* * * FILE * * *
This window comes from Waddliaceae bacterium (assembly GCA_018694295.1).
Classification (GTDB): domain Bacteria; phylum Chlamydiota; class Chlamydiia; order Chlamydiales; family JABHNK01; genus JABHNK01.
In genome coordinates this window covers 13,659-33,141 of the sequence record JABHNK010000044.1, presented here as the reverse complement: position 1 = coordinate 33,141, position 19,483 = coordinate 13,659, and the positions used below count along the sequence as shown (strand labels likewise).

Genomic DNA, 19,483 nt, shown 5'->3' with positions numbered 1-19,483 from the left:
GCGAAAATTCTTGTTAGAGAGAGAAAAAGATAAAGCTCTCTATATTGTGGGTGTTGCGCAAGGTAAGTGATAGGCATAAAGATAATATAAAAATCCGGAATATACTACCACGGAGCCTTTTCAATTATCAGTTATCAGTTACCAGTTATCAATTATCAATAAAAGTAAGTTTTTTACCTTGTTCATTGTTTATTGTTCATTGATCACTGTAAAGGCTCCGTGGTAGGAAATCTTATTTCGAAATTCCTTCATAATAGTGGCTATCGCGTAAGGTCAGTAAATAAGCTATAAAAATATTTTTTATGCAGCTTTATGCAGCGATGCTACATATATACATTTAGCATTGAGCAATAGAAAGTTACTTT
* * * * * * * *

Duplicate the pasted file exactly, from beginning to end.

This window comes from Waddliaceae bacterium (assembly GCA_018694295.1).
Classification (GTDB): domain Bacteria; phylum Chlamydiota; class Chlamydiia; order Chlamydiales; family JABHNK01; genus JABHNK01.
In genome coordinates this window covers 13,659-33,141 of the sequence record JABHNK010000044.1, presented here as the reverse complement: position 1 = coordinate 33,141, position 19,483 = coordinate 13,659, and the positions used below count along the sequence as shown (strand labels likewise).

Genomic DNA, 19,483 nt, shown 5'->3' with positions numbered 1-19,483 from the left:
GCGAAAATTCTTGTTAGAGAGAGAAAAAGATAAAGCTCTCTATATTGTGGGTGTTGCGCAAGGTAAGTGATAGGCATAAAGATAATATAAAAATCCGGAATATACTACCACGGAGCCTTTTCAATTATCAGTTATCAGTTACCAGTTATCAATTATCAATAAAAGTAAGTTTTTTACCTTGTTCATTGTTTATTGTTCATTGATCACTGTAAAGGCTCCGTGGTAGGAAATCTTATTTCGAAATTCCTTCATAATAGTGGCTATCGCGTAAGGTCAGTAAATAAGCTATAAAAATATTTTTTATGCAGCTTTATGCAGCGATGCTACATATATACATTTAGCATTGAGCAATAGAAAGTTACTTT